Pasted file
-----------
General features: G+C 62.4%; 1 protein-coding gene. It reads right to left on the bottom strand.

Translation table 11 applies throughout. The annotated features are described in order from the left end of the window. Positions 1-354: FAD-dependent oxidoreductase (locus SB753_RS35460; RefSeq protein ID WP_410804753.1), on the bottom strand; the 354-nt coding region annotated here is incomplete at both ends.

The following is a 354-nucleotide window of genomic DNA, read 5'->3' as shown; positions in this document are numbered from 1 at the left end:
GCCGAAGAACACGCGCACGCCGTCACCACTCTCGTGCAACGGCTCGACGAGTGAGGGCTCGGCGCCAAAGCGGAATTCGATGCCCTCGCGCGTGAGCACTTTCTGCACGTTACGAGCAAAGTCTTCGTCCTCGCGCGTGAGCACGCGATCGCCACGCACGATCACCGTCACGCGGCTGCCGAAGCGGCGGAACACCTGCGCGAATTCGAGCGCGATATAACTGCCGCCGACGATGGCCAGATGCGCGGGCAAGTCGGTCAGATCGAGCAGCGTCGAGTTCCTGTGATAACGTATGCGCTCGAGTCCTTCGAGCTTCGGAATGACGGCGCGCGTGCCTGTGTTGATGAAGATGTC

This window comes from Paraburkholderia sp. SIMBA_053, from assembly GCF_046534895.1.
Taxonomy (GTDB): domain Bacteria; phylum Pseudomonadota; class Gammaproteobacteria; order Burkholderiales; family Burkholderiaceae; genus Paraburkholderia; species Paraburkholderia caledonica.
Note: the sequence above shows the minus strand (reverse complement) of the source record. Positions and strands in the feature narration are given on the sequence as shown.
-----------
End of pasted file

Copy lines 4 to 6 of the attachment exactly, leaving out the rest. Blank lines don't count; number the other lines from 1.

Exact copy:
GCCGAAGAACACGCGCACGCCGTCACCACTCTCGTGCAACGGCTCGACGAGTGAGGGCTCGGCGCCAAAGCGGAATTCGATGCCCTCGCGCGTGAGCACTTTCTGCACGTTACGAGCAAAGTCTTCGTCCTCGCGCGTGAGCACGCGATCGCCACGCACGATCACCGTCACGCGGCTGCCGAAGCGGCGGAACACCTGCGCGAATTCGAGCGCGATATAACTGCCGCCGACGATGGCCAGATGCGCGGGCAAGTCGGTCAGATCGAGCAGCGTCGAGTTCCTGTGATAACGTATGCGCTCGAGTCCTTCGAGCTTCGGAATGACGGCGCGCGTGCCTGTGTTGATGAAGATGTC

This window comes from Paraburkholderia sp. SIMBA_053, from assembly GCF_046534895.1.
Taxonomy (GTDB): domain Bacteria; phylum Pseudomonadota; class Gammaproteobacteria; order Burkholderiales; family Burkholderiaceae; genus Paraburkholderia; species Paraburkholderia caledonica.